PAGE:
Wednesday, February 17, 2010

That job growth chart

This chart is being pushed by the Obama Administration and various liberal bloggers:

Frankly I'm not sure what is remarkable about it. It's a bell-curve graph, which is pretty much what you would expect to see in an economic recovery. The recession began, worsened, started to bottom out from around November-March, and then began a recovery.

I wanted to build some graphs of my own using Bureau of Labor Statistics data looking back at the last two recessions of the early 2000s and the early 1990s but had trouble navigating the website. However, I did find the following chart:

What we see is that the former recession began shortly after Bush took office, peaked in late 2001 and then began a recovery -- another bell-shaped curve -- which took place absent a massive spike in government spending. (My guess is the recovery would have been more robust but the Iraq War -- note the unemployment spike in early 2003 -- drove up oil prices and uncertainty, causing a slowdown)

Let's also remember that the economic recovery of the early to mid-1990s took place in the wake of a stimulus package that was only an infinitesimal fraction of the one passed last year.

While counter-factuals are always difficult, we should also keep in mind that France and Germany -- which spent less on their own stimulus packages -- achieved more impressive returns to growth.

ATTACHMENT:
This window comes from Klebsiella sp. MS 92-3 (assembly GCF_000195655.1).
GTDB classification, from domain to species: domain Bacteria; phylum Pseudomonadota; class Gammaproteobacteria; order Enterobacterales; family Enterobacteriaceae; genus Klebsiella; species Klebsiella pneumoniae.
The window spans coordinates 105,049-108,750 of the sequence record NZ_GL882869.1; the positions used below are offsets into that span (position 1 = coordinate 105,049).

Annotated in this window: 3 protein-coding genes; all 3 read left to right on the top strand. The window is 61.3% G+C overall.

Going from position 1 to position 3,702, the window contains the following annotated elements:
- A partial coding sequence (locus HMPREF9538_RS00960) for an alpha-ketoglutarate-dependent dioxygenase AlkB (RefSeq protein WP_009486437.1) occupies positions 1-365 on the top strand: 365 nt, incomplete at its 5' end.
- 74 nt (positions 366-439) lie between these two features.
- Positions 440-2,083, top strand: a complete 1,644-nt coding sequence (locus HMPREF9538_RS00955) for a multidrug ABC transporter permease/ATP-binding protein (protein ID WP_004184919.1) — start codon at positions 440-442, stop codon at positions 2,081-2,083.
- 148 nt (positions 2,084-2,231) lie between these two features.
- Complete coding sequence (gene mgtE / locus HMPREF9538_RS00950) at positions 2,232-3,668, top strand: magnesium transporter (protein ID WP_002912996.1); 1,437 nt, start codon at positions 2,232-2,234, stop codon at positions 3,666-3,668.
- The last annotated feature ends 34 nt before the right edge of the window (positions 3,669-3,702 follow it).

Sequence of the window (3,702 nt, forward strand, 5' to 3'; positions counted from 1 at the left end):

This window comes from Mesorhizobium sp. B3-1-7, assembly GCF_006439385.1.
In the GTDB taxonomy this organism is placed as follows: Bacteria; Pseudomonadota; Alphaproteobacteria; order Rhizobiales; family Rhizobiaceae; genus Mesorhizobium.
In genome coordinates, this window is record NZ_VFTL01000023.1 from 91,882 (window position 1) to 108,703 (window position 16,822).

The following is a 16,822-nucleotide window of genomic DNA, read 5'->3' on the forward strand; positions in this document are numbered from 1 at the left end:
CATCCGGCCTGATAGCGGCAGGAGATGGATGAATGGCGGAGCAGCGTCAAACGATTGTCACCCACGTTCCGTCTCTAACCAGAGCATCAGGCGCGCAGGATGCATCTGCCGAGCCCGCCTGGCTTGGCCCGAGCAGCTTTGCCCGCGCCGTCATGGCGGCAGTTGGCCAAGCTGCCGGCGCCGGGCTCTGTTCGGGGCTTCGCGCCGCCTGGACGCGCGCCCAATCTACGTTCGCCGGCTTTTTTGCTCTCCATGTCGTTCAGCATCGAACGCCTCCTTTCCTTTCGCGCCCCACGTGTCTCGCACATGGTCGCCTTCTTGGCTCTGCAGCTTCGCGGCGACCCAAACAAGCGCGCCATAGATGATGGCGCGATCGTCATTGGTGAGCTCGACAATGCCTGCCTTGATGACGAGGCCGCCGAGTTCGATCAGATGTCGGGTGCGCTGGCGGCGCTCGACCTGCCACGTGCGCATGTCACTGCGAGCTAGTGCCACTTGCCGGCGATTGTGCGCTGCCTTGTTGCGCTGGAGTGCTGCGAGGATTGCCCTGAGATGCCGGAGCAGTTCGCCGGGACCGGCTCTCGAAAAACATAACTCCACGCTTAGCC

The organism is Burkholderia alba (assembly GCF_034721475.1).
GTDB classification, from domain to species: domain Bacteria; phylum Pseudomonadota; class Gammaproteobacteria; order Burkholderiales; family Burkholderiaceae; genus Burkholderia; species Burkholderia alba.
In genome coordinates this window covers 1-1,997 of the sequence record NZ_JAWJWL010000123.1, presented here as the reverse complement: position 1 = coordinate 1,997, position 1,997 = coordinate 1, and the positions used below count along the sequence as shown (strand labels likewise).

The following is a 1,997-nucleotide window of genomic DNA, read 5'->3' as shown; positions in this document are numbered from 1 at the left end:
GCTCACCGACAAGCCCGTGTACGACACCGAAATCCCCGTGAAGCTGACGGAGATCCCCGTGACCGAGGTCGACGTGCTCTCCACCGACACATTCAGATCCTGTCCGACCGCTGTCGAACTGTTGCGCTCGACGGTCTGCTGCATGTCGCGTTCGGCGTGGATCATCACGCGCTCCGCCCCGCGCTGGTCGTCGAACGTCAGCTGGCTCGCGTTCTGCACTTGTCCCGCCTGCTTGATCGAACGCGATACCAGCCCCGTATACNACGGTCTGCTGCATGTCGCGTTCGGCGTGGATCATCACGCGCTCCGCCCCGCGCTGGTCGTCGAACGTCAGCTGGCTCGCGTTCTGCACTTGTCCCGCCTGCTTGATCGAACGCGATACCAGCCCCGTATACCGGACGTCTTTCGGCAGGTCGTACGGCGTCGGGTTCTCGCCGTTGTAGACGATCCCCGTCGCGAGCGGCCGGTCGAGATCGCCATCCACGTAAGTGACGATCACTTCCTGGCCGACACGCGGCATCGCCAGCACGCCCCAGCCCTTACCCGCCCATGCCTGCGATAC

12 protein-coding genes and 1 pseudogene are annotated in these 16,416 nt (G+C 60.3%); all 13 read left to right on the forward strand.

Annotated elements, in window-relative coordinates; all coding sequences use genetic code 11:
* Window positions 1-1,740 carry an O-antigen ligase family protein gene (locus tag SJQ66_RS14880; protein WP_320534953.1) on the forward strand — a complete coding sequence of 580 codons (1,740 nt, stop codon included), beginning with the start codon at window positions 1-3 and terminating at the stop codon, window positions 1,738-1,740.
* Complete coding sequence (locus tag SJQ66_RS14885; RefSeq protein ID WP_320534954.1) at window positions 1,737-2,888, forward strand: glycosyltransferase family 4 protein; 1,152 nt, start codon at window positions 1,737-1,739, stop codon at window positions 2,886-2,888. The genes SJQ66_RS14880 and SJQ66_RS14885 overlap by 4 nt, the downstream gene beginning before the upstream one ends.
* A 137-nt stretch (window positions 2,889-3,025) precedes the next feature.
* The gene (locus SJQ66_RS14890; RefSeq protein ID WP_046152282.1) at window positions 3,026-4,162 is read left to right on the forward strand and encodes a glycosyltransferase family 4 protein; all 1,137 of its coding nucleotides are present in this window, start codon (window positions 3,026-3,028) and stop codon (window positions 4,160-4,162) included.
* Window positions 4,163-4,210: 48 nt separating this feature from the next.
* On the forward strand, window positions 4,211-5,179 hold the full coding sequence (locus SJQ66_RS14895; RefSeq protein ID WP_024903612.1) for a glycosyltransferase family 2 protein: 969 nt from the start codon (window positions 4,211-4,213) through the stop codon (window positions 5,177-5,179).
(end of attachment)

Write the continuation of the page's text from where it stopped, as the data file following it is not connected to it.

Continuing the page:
Then of course there's this pesky graph:

To summarize, the fact that signs of economic health have improved under the Obama Administration's watch isn't really cause for celebration or praise, as recovery inevitably follows recession. Rather, what is incumbent upon the administration to prove is that the recovery is more robust than would have otherwise been the case absent their policies. Given our experience with recovery from past recessions, the recovery taking place in other countries which engaged in less public sector spending, and the administration's own predictions, that's a rather difficult argument to make.

Updated: Related thoughts from Megan McArdle.


Ben said...

But what does the pesky chart show other than job losses were worse than expected? The CBO figures that 2 million people that would otherwise not be working have jobs because of the stimulus package. If anything, that "pesky chart" seems to indicate that the Stimulus Package ought to have been bigger--and it probably should not have been so tax-cut heavy. Those are the options that many on the Left pushed and sacrificed in a vain attempt at bipartisanship.

Colin said...

The chart shows that the stimulus package did not live up to the promises made by the Obama Administration. It's a failure by the standard they themselves set. If you counter with "Yeah, but it would have been worse" then you're essentially engaging in "heads I win, tails you lose" debating, as it would be impossible to prove the stimulus a misguided initiative.

Given the problems with macro-level modeling -- as evidenced by that graph -- the accuracy of the CBO's assessment is not at all clear. Further, according to PolitiFact the actual CBO estimate was 800,000-2.4 million, which is both wise CYA on their part and an implicit acknowledgment of the problems with modeling.